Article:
flushlife.com flush: adj. having an abundant supply of money; affluent


Purebot Plastic Water Bottle: The Only Safe One?

plastipure-purebot-bottleHydrapak, a company that produces hydration packs and gel-pack bottles for serious sports competitors recently announced the Purebot plastic bottle. Supposedly the Purebot bottle, which is made with PlastiPure technology is the "first plastic reusable water bottle that is completely free of estrogenic activity, otherwise known as EA. EA, a common byproduct of plastic manufacturing has been linked to health problems especially in women and young children.

The Purebot is designed to be used in applications with a bottle holder, such as on your bicycle, but could be used as a "regular" reusable water bottle.


  • Capacity: 24oz
  • Screw Top Lid
  • Price: $9.99 ea, or 3 for $24.99
  • Where to Buy: hydrapak.com

Plastic bottle health concerns has been in the news a lot lately, and even alternative metal bottles by companies such as SIGG are not immune. And, as evidenced by companies such as SIGG, we may not be told of the problems until later, even if known.

This just makes me wonder, will the new Purebot be truly safe, or will there be concerns found later? If this truly is safer, at $9.99 you could afford to outfit your entire family with a new one for each day of the year, even after giving a few to your housekeepers and butlers.

Tagged as: , , No Comments

Element Four Watermill: Make Your Own Water

element-four-watermillElement Four's Watermill is due to ship to residential customers in "September or October" and you can reserve your spot on the production list for only $25.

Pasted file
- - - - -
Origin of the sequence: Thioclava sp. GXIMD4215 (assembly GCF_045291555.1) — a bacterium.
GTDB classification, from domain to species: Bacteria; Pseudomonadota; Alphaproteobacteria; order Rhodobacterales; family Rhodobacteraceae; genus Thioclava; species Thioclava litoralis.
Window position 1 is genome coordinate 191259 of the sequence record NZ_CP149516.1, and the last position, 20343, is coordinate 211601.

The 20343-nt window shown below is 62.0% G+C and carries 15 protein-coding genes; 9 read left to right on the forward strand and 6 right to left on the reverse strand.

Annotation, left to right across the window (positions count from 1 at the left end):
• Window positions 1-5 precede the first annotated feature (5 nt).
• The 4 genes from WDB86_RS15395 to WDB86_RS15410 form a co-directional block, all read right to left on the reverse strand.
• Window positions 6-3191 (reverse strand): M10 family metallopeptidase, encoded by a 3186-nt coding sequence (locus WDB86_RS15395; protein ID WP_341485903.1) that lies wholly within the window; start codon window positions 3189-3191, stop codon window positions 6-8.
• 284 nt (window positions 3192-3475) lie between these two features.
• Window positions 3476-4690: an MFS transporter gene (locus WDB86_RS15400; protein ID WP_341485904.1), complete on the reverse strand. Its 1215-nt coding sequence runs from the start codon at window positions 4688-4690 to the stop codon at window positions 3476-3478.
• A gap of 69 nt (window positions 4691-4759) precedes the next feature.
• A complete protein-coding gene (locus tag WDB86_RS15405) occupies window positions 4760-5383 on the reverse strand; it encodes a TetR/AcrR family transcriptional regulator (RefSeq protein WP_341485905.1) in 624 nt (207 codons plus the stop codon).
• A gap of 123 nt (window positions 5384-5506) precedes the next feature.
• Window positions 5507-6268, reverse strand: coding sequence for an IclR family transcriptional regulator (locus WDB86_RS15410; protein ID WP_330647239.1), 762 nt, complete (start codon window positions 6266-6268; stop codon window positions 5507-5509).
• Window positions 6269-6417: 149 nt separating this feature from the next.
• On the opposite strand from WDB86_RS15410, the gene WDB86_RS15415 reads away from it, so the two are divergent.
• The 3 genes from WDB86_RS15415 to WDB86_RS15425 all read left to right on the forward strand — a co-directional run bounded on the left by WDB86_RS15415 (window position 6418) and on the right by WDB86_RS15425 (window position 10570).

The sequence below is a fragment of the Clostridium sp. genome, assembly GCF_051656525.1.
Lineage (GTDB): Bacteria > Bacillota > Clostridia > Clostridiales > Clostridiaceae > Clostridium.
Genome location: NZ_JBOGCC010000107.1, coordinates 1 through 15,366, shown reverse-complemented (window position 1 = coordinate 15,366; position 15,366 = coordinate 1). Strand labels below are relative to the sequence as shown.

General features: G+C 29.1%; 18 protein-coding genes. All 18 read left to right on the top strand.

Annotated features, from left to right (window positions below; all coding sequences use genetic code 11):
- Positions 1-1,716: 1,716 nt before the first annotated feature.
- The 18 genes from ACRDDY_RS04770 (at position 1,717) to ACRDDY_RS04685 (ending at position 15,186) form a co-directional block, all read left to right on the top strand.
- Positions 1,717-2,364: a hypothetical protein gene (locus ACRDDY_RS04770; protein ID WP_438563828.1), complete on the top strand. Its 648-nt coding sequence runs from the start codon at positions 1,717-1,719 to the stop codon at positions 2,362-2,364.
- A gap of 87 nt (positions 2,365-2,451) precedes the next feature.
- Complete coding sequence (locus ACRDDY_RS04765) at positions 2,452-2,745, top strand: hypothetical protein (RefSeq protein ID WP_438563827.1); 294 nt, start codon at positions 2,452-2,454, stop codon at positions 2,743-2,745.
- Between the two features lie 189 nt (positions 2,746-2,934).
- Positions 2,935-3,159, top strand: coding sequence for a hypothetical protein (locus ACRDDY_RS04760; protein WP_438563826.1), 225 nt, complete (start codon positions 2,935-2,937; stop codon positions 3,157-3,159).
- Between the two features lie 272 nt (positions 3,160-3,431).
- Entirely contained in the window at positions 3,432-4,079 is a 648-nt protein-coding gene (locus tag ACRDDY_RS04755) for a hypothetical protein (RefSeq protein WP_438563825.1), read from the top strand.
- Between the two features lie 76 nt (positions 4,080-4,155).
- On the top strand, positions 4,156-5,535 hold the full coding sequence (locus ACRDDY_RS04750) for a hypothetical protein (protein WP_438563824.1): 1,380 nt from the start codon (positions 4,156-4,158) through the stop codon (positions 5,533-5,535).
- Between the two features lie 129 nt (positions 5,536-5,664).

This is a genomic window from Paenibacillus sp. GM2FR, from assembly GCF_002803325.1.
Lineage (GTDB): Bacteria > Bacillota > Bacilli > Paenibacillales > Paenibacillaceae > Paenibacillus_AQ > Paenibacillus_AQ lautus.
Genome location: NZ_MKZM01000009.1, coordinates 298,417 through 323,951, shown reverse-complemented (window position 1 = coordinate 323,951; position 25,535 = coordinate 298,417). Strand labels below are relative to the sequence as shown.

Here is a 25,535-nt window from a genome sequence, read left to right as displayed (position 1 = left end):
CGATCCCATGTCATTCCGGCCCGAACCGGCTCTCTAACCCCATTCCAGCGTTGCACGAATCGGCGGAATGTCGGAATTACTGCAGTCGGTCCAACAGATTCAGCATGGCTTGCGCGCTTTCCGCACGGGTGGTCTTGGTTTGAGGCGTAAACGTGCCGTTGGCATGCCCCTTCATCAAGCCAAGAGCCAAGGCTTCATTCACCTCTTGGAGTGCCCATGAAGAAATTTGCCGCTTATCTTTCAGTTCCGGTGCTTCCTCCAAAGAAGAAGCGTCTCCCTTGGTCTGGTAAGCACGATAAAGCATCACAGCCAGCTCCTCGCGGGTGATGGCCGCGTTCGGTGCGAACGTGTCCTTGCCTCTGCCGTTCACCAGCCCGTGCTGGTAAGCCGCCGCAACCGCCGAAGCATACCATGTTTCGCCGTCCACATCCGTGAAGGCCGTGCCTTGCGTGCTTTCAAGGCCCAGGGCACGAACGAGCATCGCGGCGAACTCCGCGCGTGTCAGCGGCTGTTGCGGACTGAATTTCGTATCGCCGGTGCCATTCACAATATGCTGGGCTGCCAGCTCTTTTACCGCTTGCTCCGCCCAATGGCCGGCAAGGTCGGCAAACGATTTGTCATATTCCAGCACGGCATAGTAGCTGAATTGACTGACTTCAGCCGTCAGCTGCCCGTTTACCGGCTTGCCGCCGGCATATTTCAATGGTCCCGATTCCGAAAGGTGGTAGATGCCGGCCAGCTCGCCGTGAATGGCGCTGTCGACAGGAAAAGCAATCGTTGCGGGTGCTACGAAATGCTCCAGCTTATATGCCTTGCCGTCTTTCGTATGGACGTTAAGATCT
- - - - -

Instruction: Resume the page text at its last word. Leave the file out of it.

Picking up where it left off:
One key factor to remember about the Watermill is that it isn't meant to produce water for your entire household usage such as shower and toilet usage - only for drinking and cooking. With that in mind, the 2.9 gallons that it can produce on a daily basis should be more than adequate for most households.


  • Price: $995 (introductory)
  • Water Production: 2.9 gallons per day
  • Where to Buy: elementfour.com

Making your own drinking water may sound a bit extreme when you don't really need to, but it actually could be useful. Here's a few scenarios in which you might want to consider your own water-producing machine:

  • You distrust your local water supply. Typically they are government run, and of course we know how much we all trust the governments of this world.
  • Water quality where you live is poor, even with filtration.
  • You don't have access to a fresh water supply. Maybe it's your private dive shack in the Caribbean, or a remote hunting cabin. Either way, you probably have to haul your water with you, until now.
  • Disaster preparedness. Storing water is a pain, and you may still run out. Hook up one of these magic boxes to a solar panel and you're golden.

The Watermill will be sold at $995 to the first 5000 pre-orders, although my guess is you probably won't see a huge price jump after the initial batch. Maybe a few hundred dollars, but really what difference would that make since even at twice the price it's a good deal.


Top Posts


Luxurious Friends